Once Upon a Time in Anatolia wins three prizes including Screen International Jury Grand Prize.
The jury of the fifth Asia Pacific Screen Awards (APSA) has awarded the best film honour to A Separation, while Once Upon A Time In Anatolia has won three awards, including the Screen International Jury Grand Prize.
This evening on Queensland’s Gold Coast, jury president, Hong Kong producer Nansun Shi, was the first to congratulate A Separation’s Iranian writer/director/producer Asghar Farhadi as she handed him one of the elegant vases that are the physical representation of the APSAs.
Farhadi and his emotive family drama have won prizes across the globe, including the Sydney Film Prize, a Golden Bear for best film at the Berlin International Film Festival, the award for best film at Durban and the TVE Otra Mirada Award at San Sebastian.
Turkish producer Zeynep Özbatur Atakan accepted the Screen International Jury Grand Prize for the atmospheric police drama Once Upon a Time in Anatolia, and also the directing award on behalf of Nuri Bilge Ceylan, but cinematographer Gökhan Tiryaki received his honour directly.
“The films in the competition are all very, very wonderful films, but (these) two films stood out to the jury as outstanding in all aspects of their filmmaking …,” said Shi. “They are very different kinds of films, but both of them are the same in their excellence in every aspect of their filmmaking: from screenplay, to directing, to performances, to their technical craftsmanship such as cinematography and editing, everything.”
Nahed El Sebai, Bushra and Nelly Karim, the three actresses in Cairo 678, a brave exploration of sexism in Egypt, were also highly commended under the banner of the Screen International Jury Grand Prize.
The UNESCO (United Nations Educational, Scientific and Cultural Organisation) Award, which directly acknowledges the distinctiveness of the APSA Awards’ focus on cultural diversity, went to Australian writer/director Ivan Sen for his film Toomelah, which coincidentally released in Australian cinemas today.
Denis Osokin won the screenplay award for Silent Souls, from the Russian Federation, and Yoon Sung-hyun was highly commended for his script for the Korean film Bleak Night.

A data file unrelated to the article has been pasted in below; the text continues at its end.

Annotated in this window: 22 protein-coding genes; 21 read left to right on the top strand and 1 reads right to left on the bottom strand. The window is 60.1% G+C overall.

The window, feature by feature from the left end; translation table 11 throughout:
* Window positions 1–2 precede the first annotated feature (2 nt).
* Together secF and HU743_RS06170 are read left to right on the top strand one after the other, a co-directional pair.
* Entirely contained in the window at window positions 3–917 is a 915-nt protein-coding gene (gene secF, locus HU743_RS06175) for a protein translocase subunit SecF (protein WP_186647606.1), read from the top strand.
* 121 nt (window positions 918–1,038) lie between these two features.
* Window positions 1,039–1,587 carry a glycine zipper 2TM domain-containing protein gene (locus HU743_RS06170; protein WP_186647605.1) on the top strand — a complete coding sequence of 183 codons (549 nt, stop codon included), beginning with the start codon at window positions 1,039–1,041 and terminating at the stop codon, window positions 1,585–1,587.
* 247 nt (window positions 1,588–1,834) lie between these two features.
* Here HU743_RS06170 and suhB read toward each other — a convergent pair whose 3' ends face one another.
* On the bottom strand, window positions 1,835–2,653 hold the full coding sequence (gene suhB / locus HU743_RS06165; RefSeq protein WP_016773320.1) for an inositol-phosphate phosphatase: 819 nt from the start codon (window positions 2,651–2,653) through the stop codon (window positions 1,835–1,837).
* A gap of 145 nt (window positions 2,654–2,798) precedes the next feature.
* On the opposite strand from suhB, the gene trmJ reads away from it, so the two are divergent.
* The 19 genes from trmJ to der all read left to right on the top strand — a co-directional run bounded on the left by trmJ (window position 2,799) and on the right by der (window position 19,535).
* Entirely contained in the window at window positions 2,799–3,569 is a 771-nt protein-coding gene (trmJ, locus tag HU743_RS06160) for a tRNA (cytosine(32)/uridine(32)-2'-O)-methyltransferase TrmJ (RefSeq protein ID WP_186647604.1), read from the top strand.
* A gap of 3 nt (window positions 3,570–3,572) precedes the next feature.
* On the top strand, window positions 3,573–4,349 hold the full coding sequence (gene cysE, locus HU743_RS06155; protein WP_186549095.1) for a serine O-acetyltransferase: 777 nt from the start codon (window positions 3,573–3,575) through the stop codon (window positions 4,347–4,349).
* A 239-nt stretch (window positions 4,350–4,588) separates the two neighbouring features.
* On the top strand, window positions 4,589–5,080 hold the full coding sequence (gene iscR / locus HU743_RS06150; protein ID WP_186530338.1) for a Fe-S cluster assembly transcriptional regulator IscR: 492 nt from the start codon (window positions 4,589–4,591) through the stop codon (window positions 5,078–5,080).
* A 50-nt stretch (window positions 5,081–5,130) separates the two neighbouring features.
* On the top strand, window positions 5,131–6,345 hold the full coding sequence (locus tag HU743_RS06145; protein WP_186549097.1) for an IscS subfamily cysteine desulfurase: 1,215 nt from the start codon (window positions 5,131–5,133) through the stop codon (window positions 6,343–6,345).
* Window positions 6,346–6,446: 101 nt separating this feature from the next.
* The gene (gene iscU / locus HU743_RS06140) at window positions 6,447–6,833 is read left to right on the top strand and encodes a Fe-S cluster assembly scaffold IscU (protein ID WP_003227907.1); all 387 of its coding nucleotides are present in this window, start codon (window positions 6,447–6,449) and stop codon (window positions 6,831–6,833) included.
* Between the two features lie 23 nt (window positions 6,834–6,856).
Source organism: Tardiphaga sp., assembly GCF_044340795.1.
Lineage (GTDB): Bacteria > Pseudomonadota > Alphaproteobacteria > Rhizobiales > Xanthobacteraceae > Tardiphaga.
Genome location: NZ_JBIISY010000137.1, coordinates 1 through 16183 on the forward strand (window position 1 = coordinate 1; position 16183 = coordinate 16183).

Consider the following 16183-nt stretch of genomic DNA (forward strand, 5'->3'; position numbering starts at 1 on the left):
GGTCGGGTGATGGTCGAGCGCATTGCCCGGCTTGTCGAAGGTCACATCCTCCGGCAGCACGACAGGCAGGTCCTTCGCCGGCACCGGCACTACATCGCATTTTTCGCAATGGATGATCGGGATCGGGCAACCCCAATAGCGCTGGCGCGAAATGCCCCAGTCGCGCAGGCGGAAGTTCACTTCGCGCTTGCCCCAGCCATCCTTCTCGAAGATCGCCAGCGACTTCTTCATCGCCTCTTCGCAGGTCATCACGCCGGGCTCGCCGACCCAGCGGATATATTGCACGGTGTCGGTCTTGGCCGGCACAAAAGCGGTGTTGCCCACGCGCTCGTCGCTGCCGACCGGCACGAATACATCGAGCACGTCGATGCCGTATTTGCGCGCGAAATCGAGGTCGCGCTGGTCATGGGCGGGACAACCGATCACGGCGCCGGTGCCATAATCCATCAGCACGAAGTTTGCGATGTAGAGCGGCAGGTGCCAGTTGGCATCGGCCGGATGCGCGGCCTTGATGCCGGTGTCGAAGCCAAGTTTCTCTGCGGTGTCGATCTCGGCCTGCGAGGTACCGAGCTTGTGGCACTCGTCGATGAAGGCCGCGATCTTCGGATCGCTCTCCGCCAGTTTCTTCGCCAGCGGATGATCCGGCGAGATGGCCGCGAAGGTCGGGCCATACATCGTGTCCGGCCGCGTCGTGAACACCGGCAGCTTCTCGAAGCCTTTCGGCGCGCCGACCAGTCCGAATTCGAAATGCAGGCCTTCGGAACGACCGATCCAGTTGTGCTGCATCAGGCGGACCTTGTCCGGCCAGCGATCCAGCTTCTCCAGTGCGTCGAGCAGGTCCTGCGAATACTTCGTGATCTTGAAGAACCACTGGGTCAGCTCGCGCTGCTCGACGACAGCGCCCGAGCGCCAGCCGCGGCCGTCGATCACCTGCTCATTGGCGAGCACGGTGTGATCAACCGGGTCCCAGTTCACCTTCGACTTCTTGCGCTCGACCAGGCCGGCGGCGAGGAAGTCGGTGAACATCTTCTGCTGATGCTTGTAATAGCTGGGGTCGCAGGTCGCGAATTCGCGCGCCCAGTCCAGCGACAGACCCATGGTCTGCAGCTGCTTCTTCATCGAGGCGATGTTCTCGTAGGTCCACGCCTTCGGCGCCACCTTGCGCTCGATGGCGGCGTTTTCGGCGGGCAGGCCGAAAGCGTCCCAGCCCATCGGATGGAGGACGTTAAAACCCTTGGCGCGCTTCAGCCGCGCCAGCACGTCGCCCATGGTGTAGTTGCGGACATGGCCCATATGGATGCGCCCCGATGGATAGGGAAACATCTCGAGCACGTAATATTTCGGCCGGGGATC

In the acting categories, Russia’s Nadezhda Markina was honoured for her performance in Elena and China’s Wang Baoqiang for Mr Tree. Director Andrei Zviagintsev was also highly commended for his work on Elena.
Buta won the category for features for children – becoming the first APSA winner from Azerbaijan – while Iran’s Wind and Fog got an honourable mention. The Korean film Leafie won the category for animated films. I Was Worth 50 Sheep topped the documentary feature nominations, with Pink Saris getting a commendation.
As announced two weeks ago, Chinese filmmaker Zhang Yimou won the FIAPF (International Federation of Film Producers Associations) Award.
The 550 guests at the ceremony, including representatives from all 19 countries and territories nominated, also heard who is to receive the latest batch of APSA development grants.
The recipients of $25,000 from the Motion Picture Association/APSA Academy Film Fund are: Shawkat Amin Korki (Iraq/Kurdistan), Memories on Stone; Peyman Moadi (Iran), Those Days; Maryam Ebrahimi (Iranian-born Swedish filmmaker), Burqas Behind Bars; and Pryas Gupta (India), The Cricket Tree.
The recipients of $25,000 from the APSA Children’s Film Fund (a partnership with Manila-based 4 Boys Films) are: Garin Nugroho (Indonesia), The Seen and The Unseen; Songtaijia (China/Tibet), The Stone with Nine Eyes.
More than 70 filmmakers from 25 countries applied for this funding. All are among the 500 members belonging to the APSA Academy.